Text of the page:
As the nation that invented the automobile, it is to be expected that Germany were one of the first to introduce number plates. So what makes them different from our plates in the UK? Here’s a quick look at their system of distributing Kraftfahrzeug-Kennzeichen.
Today, when you register a car in Germany, you are given a plate that has four major components.
The first is the regional identifier. This can be up to three letters, depending on the part of Germany the plate was issued. Many regional identifiers relate to cities, such as:
S – Stuttgart D – Düsseldorf M – Munich HH – Hamburg
B – Berlin F – Frankfurt K – Cologne IN – Ingolstadt
However, smaller towns and regions have their own too, such as:
BA – Bamberg LB – Ludwigsburg TÜ – Tübingen WÜ – Würzburg
MD – Magdeburg LEO – Leonberg J – Jena EIH – Eichstätt
The second are seals, or small round stickers. On the rear plate, the top sticker always indicates the last safety check that the car has passed – think of it like our MOTs.The bottom sticker indicates the state of registration (such as Baden-Wurttemberg or Thuringia). On the front plate, only the state of registration is indicated by a sticker.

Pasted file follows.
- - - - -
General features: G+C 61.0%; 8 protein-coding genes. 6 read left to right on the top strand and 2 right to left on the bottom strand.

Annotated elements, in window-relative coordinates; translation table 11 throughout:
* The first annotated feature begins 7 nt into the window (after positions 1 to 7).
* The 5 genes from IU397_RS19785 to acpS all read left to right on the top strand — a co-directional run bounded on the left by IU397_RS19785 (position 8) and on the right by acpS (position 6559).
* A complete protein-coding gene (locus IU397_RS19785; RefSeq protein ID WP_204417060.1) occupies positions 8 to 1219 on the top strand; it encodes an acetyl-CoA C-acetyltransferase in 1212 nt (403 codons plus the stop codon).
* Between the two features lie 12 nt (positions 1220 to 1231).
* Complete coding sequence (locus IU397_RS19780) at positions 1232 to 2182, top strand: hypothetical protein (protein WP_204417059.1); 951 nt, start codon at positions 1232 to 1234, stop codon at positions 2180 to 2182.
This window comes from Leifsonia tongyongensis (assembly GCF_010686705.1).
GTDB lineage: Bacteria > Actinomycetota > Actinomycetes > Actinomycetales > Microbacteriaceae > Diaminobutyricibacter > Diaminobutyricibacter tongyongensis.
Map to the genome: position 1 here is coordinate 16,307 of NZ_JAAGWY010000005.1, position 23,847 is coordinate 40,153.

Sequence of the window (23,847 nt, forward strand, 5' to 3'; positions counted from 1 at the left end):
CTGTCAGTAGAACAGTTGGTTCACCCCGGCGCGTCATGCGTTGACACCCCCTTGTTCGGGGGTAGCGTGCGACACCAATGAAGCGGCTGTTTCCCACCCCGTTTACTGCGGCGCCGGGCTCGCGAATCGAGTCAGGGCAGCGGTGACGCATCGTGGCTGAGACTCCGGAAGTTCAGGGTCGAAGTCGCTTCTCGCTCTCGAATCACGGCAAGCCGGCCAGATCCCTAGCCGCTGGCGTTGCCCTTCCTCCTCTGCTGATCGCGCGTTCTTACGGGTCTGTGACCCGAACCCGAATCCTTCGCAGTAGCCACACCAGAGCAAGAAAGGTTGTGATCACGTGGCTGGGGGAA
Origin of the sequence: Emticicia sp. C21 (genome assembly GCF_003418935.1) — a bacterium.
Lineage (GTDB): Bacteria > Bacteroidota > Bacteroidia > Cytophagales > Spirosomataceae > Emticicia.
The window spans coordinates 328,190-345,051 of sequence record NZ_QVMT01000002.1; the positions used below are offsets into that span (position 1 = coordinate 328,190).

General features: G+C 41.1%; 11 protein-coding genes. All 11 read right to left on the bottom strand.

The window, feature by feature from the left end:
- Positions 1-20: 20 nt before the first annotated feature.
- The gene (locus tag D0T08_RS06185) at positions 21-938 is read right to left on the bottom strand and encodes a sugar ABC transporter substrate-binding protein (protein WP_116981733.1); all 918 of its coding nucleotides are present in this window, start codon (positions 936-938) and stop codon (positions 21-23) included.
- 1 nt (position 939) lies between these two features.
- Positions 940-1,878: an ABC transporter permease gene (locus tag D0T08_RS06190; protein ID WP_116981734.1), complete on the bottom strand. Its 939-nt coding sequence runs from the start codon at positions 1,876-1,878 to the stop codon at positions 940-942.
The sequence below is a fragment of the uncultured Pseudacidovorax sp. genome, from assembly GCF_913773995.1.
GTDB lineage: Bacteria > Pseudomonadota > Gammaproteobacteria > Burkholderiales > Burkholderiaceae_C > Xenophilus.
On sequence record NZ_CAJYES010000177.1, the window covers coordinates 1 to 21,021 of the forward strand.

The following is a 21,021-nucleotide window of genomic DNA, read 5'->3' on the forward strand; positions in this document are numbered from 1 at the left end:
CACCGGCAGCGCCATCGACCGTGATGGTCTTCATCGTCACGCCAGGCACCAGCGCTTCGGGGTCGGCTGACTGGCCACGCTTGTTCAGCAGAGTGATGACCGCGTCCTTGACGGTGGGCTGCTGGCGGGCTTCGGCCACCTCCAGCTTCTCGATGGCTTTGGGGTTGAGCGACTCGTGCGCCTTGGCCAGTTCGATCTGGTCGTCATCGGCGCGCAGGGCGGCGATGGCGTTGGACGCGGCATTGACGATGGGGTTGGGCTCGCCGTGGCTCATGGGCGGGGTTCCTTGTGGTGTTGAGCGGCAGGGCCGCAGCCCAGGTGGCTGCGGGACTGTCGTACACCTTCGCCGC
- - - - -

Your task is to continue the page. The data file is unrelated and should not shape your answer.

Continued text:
The third component is either one or two letters, followed by up to four numerals. These are assigned randomly, most of the time. For a small fee, in most states, you can choose to personalise your plate, provided that nobody else has already taken that specific combination. Many people choose to use their initials and date of birth.
For example, Johann Schmidt, who lives in Stuttgart, and was born in 1980, could have the following plate.
S: JS 1980
There are some restrictions on letter and number combinations. Germany’s recent history, specifically in relation to the Nazi state, means that some are totally off limits. These include:
HH – Heil Hitler 88 – H is 8th letter of alphabet, see HH HJ – Hitler Jugend/Youth
NS – National Socialism SS – Schutzstaffel/Shock Troops NPD – Far Right party
AH – Adolf Hitler KZ – Konzentrationlager/Concentration Camp
Additionally, the combinations BUL – LE cannot be used (It’s a derogatory name for the police), MO-RD (Murder) or SU-FF (To be drunk).
So next time you’re on the autobahn, on a German jaunt, remember our guide and see what you can tell about the driver, based on their plate! Auf wiedersehen!
Germans may not have all that much choice when it comes to personalising their number plates, but here in the UK, we do – why not browse our enormous collection of plates, with thousands of names, dates, initials and words?